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      Did you read the article? This has nothing to do with self-reliance, political affiliation or respo

  2. Thumb up Thumb down -1

    Nobody gets truly free education, you have to work or pay for it somehow. At some point, you have to connect to real world economies whether it’s your own pocket or someone else’s.

    The Bauhaus attempted to gain autonomy from the state by selling some of their wares. Despite their failures, this may be an economically sustainable path for the future, but economic realities and work may scare of some of the more speculation oriented students.

  3. Thumb up Thumb down 0

    meanwhile, thousands of architecture students are paying thousands of dollars everywhere else in the US public universities, going into debt, without asking random people to pay for their private university costs.

    • Thumb up Thumb down +3

      Education is not a material thing you pay for. Education is something more critical then something like buying an ipad. When you pay for education and treat it like a product you completely loose the criticality of the eduction you are receiving. That renders it useless, or at least less useful. I would say the criticality of the received education is definitely extremely important, especially in the field of architecture. Why do you think the current world is being filled with the most thoughtless forms and architectures ? – because of people who think learning how to pay for a loan is more important than actually learning.

  4. Thumb up Thumb down -3

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  5. Thumb up Thumb down -1

    They need to grow up and realize life is not free. Every other architecture school requires students to pay tuition. Now that they have to pay for school they want other people to pay for them while thousands of other students pay tuition at every other school and don’t make videos asking other people to give them money. I would have loved for someone to pay for my schooling but I’m paying for it myself through loans and working.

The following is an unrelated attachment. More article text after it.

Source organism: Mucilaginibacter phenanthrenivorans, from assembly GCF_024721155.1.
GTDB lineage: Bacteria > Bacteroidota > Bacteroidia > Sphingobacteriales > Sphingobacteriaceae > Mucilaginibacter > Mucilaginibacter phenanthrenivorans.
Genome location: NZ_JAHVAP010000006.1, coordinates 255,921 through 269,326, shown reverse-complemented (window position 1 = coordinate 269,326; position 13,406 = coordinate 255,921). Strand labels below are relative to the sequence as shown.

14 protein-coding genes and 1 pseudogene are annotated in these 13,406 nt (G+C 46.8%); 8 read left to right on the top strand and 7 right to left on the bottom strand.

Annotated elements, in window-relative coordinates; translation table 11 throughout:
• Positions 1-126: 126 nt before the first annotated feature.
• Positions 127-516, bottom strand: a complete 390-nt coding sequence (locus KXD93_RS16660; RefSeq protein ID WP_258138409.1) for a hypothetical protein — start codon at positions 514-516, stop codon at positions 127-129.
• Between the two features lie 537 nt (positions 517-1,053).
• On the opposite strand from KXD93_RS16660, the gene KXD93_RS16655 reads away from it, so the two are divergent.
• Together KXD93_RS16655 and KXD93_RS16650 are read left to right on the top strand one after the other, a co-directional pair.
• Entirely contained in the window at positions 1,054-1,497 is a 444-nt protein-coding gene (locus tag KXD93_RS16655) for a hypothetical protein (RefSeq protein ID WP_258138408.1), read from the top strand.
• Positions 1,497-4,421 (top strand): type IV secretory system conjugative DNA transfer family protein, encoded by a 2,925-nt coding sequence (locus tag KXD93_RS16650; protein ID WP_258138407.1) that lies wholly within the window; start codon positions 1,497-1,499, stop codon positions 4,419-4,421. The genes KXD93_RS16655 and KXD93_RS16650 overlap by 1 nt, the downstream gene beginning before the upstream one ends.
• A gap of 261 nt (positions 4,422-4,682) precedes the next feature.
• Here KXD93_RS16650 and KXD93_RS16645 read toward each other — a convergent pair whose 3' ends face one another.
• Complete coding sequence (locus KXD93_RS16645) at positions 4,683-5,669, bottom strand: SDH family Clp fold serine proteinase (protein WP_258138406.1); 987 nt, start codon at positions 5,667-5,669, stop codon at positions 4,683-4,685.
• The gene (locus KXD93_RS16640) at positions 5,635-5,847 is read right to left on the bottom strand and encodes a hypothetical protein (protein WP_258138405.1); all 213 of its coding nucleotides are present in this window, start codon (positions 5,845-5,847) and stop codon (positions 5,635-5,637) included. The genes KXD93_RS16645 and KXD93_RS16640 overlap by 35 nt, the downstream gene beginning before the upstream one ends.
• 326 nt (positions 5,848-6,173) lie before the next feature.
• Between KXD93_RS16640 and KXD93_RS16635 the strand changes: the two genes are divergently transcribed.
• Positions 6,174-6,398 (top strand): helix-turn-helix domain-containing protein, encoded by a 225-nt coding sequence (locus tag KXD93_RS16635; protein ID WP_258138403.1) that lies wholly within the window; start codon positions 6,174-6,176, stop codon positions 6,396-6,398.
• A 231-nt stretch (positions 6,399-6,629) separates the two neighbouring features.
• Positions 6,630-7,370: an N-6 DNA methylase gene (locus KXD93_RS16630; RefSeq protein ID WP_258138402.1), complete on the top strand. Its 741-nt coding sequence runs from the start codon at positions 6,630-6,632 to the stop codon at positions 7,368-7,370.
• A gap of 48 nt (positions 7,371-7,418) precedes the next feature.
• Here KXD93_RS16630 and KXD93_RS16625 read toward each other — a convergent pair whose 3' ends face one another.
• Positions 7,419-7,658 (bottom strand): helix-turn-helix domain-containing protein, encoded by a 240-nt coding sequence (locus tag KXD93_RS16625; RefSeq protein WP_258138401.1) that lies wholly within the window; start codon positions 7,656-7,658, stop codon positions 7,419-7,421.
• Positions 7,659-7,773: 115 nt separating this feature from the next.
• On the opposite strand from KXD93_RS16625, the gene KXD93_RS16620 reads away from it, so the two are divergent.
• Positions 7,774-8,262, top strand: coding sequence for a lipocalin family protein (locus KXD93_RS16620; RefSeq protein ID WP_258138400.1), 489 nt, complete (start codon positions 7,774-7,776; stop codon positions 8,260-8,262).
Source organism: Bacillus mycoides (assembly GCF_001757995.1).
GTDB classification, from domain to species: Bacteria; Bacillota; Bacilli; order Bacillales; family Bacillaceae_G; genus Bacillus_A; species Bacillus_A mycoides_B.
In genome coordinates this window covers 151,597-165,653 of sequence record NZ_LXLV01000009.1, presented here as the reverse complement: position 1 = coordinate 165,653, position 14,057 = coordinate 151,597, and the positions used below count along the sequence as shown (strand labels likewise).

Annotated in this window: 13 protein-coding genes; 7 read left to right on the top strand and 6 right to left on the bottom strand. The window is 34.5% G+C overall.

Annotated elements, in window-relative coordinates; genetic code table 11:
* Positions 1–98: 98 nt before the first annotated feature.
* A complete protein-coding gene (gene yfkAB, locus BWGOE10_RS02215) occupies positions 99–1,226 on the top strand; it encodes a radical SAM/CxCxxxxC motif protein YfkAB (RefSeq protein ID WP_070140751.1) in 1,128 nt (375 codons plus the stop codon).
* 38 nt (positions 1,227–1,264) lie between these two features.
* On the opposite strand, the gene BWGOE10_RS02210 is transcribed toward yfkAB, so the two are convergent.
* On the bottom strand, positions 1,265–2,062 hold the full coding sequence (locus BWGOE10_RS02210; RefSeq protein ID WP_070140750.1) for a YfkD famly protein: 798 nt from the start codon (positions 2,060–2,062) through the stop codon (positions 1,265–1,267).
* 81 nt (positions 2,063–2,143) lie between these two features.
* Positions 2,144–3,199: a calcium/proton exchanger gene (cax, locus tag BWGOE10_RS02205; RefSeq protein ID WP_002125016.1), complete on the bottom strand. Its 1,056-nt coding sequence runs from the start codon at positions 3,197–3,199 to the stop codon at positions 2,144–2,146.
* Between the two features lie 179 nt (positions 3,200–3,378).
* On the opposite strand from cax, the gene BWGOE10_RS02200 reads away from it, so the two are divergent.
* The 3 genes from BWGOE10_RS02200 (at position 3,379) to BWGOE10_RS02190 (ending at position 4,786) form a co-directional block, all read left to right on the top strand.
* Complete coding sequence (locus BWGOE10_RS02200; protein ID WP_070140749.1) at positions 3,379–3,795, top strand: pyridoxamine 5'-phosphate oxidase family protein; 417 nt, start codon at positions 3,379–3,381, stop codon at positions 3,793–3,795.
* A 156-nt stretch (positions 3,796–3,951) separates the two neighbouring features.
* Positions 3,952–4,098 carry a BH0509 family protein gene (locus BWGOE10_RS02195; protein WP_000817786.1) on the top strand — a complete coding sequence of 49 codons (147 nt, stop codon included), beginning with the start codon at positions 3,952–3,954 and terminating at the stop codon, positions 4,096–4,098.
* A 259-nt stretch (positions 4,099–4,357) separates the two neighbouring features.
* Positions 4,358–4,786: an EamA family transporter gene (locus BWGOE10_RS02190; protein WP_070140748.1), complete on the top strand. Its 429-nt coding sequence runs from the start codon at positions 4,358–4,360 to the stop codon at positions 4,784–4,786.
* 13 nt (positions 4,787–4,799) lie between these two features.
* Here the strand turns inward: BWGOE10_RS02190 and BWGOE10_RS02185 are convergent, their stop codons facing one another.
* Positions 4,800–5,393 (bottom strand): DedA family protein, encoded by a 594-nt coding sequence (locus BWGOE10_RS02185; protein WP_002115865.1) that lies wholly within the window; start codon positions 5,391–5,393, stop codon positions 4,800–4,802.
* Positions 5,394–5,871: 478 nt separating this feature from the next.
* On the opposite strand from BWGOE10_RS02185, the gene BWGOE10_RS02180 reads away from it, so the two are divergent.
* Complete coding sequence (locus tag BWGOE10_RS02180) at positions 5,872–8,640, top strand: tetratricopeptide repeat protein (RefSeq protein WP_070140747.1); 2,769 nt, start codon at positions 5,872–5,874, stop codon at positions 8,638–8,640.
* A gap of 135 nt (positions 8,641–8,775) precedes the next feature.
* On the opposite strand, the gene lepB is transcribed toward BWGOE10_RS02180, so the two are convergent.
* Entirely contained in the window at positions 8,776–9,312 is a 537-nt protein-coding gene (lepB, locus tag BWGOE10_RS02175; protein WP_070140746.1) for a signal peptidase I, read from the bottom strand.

Nothing is stopping them form taking out loans like the rest of the world.

  6. Thumb up Thumb down 0

    After paying $130k for undergrad I am applying to grad school to the tune of another $60k. I think more payed competitions/grant work would benefit architecture students as a whole a lot more than the 50 kids at CU.

  7. Thumb up Thumb down +2

    free…free architectural education…why did i NOT know about this. i’m taking a year off right now from architectural education to work so i can pay for it. i’ll pay what i earned in a year if i get in this place and it stays free. what the heck. what have i been doing. free architectural education…

  8. Thumb up Thumb down +3

    Well, here in Brazil, higher education is completely free and state-funded. Of course, the rest is not, but still it’s a solution for higher education: we pay taxes, you know. If the state can pay for high schools, why can’t it pay for higher education?